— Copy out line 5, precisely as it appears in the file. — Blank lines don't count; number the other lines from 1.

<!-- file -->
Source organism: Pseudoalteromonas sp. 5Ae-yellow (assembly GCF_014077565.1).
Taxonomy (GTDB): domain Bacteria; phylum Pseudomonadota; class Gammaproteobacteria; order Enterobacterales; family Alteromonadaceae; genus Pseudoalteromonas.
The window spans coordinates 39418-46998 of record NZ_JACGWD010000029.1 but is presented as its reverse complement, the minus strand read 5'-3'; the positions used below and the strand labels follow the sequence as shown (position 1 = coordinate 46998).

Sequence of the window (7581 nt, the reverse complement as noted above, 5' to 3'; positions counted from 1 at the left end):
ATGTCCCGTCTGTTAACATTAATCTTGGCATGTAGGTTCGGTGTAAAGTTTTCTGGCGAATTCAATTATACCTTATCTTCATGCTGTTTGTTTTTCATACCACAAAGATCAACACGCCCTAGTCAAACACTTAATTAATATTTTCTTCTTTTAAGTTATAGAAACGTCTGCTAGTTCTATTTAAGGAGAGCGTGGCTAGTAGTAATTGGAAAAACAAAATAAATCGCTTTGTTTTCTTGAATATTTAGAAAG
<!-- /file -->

ATGTCCCGTCTGTTAACATTAATCTTGGCATGTAGGTTCGGTGTAAAGTTTTCTGGCGAATTCAATTATACCTTATCTTCATGCTGTTTGTTTTTCATACCACAAAGATCAACACGCCCTAGTCAAACACTTAATTAATATTTTCTTCTTTTAAGTTATAGAAACGTCTGCTAGTTCTATTTAAGGAGAGCGTGGCTAGTAGTAATTGGAAAAACAAAATAAATCGCTTTGTTTTCTTGAATATTTAGAAAG